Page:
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Retail Review: Metro Wine & Spirits

By September 29, 2018Connecticut, Retail Review, Top News

Metro Wine & Spirits Store Manager Alex Panchal and Owner Nish Patel.

Metro Wine & Spirits
170 Main Street
Middletown, CT

Square footage: 5,500
Years in operation: 5 years

By Sara Capozzi

Metro Wine & Spirits Owner Nish Patel got his start in the industry somewhat unexpectedly, he said, while working part time at a package store during college. Patel realized he liked the business and the people he met, finding it a “fun industry.”

Over the course of four years, he went from stocking shelves to managing the store. “A part-time job became a full-time job and a full-time job became a full-blown career,” Patel said.

Patel purchased his first store, Laurelcrest Liquors, in Wolcott with two partners in 2009, then sold it in January 2012 and bought Cromwell Square Wine & Spirits in April 2012 with his business partner Mehul Shah. One and a half years later, Patel and Shah bought Metro Wine & Spirits and then in 2016 they purchased The Wine Cellar in Middletown and S & P Liquors in Rocky Hill. In July 2017, they purchased their latest store, Discount Liquors, in Wolcott.

Early on, Patel developed a tactic in his collection of stores, finding a system for the layout that worked and then applying it to each retail space. The key, said Patel, is the “customer-friendly” layout of the store with plentiful signage, which makes it easy for patrons to find what they’re looking for on their own.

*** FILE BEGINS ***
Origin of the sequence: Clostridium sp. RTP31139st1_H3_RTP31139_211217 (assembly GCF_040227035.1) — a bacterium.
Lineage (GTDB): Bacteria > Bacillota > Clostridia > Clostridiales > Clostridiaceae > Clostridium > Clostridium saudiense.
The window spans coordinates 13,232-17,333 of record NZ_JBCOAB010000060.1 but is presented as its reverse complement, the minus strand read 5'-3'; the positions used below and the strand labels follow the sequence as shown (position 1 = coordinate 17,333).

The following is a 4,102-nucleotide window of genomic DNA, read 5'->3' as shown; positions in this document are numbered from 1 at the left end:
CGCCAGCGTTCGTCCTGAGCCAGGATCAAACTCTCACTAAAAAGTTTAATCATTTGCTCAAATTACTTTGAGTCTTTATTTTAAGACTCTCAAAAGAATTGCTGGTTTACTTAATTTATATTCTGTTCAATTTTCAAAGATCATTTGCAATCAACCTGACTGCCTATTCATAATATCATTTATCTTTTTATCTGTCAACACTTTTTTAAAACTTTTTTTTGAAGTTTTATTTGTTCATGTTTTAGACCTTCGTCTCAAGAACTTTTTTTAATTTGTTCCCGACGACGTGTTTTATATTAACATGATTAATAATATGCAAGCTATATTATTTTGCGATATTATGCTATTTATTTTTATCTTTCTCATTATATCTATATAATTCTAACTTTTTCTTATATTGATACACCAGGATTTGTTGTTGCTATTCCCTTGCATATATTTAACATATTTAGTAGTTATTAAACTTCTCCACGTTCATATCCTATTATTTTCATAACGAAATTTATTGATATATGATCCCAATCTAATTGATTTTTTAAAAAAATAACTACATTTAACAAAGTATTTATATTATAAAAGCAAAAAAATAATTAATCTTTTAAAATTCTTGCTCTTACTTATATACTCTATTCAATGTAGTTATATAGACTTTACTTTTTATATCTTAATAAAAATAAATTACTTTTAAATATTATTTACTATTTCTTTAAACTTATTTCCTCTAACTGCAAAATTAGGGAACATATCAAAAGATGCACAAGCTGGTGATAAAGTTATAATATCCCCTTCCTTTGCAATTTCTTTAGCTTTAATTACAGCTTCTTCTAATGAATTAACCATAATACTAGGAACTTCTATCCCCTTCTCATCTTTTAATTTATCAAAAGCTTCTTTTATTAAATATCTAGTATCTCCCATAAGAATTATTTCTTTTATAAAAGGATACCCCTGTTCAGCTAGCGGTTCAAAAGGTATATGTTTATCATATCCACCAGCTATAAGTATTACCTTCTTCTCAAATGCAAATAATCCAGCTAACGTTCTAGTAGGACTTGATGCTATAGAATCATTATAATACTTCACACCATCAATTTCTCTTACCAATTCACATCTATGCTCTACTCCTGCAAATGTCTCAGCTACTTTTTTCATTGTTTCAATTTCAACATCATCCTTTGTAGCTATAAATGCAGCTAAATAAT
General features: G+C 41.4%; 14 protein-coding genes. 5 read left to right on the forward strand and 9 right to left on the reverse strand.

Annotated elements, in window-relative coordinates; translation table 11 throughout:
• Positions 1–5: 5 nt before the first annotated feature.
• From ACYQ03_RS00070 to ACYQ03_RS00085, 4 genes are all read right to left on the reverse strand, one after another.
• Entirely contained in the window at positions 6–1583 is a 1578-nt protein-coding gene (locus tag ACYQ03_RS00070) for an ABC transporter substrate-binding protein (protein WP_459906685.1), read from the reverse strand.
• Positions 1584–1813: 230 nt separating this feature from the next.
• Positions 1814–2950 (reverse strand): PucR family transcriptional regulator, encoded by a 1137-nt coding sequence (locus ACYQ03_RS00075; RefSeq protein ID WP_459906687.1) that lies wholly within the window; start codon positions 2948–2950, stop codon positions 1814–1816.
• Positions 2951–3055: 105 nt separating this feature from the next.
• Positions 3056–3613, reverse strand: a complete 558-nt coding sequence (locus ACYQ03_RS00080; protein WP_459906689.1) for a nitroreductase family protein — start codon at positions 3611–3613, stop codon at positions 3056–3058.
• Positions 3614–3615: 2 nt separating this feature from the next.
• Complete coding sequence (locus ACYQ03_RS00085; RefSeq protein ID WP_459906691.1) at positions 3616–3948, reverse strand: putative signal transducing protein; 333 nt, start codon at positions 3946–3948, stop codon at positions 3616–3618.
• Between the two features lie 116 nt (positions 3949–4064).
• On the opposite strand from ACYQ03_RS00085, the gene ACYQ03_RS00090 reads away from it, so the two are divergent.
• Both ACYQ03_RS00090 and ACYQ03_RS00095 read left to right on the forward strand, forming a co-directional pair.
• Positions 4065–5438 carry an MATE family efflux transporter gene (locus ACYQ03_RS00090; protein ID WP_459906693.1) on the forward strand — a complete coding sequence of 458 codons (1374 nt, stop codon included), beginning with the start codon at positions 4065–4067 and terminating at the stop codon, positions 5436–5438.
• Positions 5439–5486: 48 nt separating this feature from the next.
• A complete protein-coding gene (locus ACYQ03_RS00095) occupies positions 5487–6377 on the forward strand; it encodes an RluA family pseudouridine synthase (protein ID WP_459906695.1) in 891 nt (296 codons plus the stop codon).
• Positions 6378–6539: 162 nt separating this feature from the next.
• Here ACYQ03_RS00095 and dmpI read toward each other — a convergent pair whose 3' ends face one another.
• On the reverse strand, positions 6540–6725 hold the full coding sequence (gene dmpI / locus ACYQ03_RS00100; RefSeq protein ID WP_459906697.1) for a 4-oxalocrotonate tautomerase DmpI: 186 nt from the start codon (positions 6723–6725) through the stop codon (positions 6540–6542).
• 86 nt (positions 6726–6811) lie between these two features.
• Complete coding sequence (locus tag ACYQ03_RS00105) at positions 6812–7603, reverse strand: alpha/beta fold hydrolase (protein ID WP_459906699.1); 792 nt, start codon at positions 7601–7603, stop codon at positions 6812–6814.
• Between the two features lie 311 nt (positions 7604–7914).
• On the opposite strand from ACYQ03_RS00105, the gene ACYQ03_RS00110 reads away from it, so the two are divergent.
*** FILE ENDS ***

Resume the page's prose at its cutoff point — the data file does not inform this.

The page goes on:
“It might be different square footage, different locations, but the product selection to the layout to the pricing structure, it’s all about the same,” Patel said. “The layouts work as long as you have the selection to go with the layouts. You can have a great layout but if your selection’s not there, customers are not going to be happy.”

Patel will rearrange inventory in his stores according to customer feedback as well. “If a customer comes in and says, ‘Hey, where’s your bottle of Ketel One?’ that means we obviously didn’t do a good job of placing Ketel One,” Patel said. “And then we just go ahead and address that problem.”

While Patel makes sure high-demand varieties of craft beer are stocked, he is less likely to focus on craft distilleries or smaller wineries, since doing so would require a lot of hand selling and extra staffing, he explained.

Due to the shop’s proximity to Wesleyan University, bigger brand names tend to “sell the most anyway.” Popular vodkas include New Amsterdam and Tito’s. Tequila, said Patel, is also a big seller, especially Espolòn and Jose Cuervo.

In the future, Patel plans to expand into the digital market, selling products online or allowing customers to browse online then pick up items in store, making the customer’s shopping experience easier and faster. “If they know what we carry beforehand, it helps them browse around inventory quicker,” he said. Overall, Patel’s philosophy when it comes to his stores is to “stick to the basics.”

“We provide customers with good service, good pricing and good selection,” he said. “We want the customer to walk in with a smile and walk out with a smile.”

 

 

 

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